ON 1 April 2013, all primary medical service providers in England registered for the first time with the Care Quality Commission (CQC). The Commission’s focus is to look at the impact of care on patients and to ensure that all patients receive safe and good quality care, wherever it is provided.
Inspections by the CQC focus on the experiences people have when they receive care and the impact that care has on their health and wellbeing. Inspectors check their findings in a number of ways - including speaking with staff - before reaching their judgements. Our judgements against the regulations are informed by people’s experience. This is why inspectors spend a lot of their time on an inspection talking to patients.
Before the inspection
CQC receives information from a number of different sources, including members of the public, commissioners, professional and other regulators, as well as notifications, complaints and safeguarding alerts, contract monitoring reports and, where applicable, the last inspection report. CQC inspectors and analysts continually monitor and assess this information.
If a decision has been made that an inspection is warranted then an inspector will call you at least 48 hours before a scheduled inspection to let you know they will be visiting. Responsive inspections, where there are concerns about a service or the care of patients, are likely to be unannounced.
As inspections are carried out at short notice, inspectors won’t ask you to send any information before an inspection, but they may ask you for some details during or after a visit.
The inspector arrives
When an inspector arrives, they will introduce themselves and show their identification. CQC identification badges include a photograph of the inspector on the front and a copy of their warrant on the reverse, signed by the chief executive. If you are unsure about the identity of an inspector please contact the CQC enquiries team on 03000 616161, who can verify details for you before allowing access.
The inspector will want initially to speak to the registered person or the nominated individual. If they are not available, they will ask to speak to a partner and/or a practice manager. They will inform them which of the regulations they will be focusing on during the inspection. They may also request a suitable room or place to use for the duration of the visit which will be used as an interview room to talk to staff and patients.
Inspectors will give you time to organise yourselves after they arrive. However, sometimes they may need to start the inspection before a senior person is contacted, for example if they are carrying out a responsive inspection.
How long an inspection takes will depend on the size of your practice or the range of the services you provide. In most cases it is unlikely to be more than one working day.
During the inspection
they will cross-check what they see and hear against other evidence such as records. They are looking to see evidence that the regulations are not being met; however, where they see or find good, excellent or innovative practice, this will also be included in the report.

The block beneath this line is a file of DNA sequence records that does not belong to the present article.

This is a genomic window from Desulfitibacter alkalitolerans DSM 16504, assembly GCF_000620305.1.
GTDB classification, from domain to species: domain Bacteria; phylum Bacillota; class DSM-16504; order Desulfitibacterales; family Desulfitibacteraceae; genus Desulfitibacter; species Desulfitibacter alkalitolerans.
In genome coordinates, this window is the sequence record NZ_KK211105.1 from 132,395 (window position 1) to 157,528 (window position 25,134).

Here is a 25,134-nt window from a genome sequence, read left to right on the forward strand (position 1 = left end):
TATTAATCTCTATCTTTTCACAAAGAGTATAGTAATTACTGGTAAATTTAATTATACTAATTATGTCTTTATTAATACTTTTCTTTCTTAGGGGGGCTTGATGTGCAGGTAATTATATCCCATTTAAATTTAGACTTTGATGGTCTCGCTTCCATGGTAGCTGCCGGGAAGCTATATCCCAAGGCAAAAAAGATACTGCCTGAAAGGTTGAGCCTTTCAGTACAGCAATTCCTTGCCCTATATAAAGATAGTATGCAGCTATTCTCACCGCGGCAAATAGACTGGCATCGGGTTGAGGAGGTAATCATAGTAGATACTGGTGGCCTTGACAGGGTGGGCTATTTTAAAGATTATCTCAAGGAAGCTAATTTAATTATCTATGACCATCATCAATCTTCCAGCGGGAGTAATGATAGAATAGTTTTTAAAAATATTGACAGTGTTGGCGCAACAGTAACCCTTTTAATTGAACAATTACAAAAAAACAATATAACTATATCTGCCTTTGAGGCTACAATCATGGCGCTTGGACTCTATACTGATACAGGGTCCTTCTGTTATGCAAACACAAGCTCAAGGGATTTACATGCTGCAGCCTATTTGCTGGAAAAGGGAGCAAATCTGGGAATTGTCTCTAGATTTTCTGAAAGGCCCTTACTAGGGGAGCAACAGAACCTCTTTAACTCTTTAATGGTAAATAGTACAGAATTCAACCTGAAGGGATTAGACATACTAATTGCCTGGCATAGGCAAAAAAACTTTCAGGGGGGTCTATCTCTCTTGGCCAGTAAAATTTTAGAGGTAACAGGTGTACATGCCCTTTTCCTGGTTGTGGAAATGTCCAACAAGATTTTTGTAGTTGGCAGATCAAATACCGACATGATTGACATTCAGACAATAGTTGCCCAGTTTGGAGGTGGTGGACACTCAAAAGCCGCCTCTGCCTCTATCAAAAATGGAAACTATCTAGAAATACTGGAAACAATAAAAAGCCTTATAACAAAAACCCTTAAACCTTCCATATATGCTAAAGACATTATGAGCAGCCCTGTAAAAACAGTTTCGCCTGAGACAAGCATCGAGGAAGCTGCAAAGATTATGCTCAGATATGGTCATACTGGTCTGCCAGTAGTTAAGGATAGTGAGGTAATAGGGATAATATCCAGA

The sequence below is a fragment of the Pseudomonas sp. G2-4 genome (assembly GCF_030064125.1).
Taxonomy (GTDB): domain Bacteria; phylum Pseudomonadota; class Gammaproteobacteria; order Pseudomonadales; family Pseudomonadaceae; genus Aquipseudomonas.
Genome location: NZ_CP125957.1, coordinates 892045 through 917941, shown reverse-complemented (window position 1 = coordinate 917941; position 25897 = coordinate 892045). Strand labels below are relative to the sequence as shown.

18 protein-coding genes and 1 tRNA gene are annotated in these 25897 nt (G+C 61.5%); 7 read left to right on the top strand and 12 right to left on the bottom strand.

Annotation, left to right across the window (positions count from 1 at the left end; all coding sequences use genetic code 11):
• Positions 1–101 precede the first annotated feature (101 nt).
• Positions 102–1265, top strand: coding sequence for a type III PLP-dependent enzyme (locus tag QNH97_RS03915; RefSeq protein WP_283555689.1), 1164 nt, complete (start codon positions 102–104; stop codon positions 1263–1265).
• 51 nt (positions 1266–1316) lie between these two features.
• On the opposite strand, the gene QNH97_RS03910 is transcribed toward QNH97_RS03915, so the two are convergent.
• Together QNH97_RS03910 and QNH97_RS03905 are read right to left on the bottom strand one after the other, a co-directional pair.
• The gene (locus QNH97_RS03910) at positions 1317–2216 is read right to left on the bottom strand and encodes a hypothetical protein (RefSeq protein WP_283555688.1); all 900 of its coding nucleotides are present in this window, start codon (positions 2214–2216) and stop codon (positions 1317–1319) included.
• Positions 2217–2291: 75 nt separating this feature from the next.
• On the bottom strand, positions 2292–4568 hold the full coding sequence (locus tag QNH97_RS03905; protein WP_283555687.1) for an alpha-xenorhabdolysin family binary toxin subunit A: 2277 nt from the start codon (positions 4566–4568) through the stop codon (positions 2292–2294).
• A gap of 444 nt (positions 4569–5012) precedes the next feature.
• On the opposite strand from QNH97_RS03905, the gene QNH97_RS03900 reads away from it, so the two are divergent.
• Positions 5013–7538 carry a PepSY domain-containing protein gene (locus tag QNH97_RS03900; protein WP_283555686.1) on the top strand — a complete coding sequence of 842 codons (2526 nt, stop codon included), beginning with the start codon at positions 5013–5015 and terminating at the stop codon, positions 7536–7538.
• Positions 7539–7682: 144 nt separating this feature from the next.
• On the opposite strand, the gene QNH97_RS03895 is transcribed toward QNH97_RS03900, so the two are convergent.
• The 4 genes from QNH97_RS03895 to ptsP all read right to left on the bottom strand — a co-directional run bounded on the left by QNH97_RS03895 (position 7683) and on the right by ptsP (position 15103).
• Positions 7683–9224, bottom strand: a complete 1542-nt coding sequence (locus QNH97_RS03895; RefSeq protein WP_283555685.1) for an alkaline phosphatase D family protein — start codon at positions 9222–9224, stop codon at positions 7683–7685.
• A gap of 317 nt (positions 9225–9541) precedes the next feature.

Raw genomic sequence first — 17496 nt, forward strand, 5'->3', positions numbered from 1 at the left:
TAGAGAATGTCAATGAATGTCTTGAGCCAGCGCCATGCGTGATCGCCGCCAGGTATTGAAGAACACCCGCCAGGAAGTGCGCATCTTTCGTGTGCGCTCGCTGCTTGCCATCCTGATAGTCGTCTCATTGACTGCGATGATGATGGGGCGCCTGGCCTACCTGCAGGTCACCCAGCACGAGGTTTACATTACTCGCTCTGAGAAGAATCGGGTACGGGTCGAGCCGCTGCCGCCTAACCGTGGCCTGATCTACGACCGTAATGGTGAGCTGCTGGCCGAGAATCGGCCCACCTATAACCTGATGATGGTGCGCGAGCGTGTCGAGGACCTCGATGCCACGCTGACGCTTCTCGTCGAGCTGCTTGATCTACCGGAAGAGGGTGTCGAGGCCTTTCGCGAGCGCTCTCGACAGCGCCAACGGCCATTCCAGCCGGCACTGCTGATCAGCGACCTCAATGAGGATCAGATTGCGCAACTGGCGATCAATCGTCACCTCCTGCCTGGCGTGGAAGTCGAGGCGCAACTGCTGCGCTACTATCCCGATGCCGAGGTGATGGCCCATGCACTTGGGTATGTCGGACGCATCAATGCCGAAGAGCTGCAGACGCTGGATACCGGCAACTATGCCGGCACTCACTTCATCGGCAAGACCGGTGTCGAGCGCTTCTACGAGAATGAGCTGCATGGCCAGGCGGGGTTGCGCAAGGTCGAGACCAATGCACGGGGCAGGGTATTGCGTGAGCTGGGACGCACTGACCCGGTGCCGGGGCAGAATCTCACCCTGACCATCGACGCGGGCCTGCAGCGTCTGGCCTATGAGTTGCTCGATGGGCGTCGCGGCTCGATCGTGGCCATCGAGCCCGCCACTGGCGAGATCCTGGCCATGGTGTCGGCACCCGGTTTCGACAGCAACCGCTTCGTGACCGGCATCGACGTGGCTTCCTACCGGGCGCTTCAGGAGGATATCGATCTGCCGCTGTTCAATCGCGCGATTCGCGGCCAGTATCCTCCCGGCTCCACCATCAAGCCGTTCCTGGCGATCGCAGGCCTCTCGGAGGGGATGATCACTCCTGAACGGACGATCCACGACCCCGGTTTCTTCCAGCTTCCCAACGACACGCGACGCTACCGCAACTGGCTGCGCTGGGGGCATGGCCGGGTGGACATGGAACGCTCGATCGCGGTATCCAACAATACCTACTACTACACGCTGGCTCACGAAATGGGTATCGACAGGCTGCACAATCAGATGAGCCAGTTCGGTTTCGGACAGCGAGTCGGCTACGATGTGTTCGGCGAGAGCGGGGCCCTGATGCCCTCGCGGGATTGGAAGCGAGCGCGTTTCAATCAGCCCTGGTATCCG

Inspectors will speak with managers and members of staff at all levels. They won’t expect all staff to have the same knowledge but they will expect them to understand their role in providing good outcomes for patients and also what to do if they have concerns. Inspectors may also speak with members of your patient participation group (see page 8 of this issue).
One of the tools that an inspector will use is ‘pathway tracking’. This looks at a person’s route through your service and tracks their views of that journey. It is an important part of an inspection as it captures information about a sample of people receiving care or treatment from you and their views about it.
Inspectors may ask to look at specific areas of your service (e.g. how you involve people in their care) and may also ask you to show information such as training records. They will not normally spend a great deal of time reading policy or procedure documents, unless they need to look at them to substantiate other evidence. For example, staff may be asked what training they have completed and how they use it in their role. Inspectors may then want to verify this by checking the training records.
There may be times when it is not appropriate or possible for our inspectors to speak to patients or staff. Where this is the case, you may be asked for information about how you gather feedback, such as patient surveys, and inspectors may ask to see this feedback. You might also be asked for your help to arrange to contact patients after inspectors have left.
The end of the inspection
CQC inspectors may ask for additional information to confirm evidence that has been gathered during the inspection. They may be able to tell you what they require at the end of the visit or they may request it later. If they do ask, it must be provided within 48 hours.
Before an inspector leaves they will meet with you to give you feedback and update you about the inspection. This is also an opportunity for you to give us feedback and ask any questions.
James Hedges is a media officer at the CQC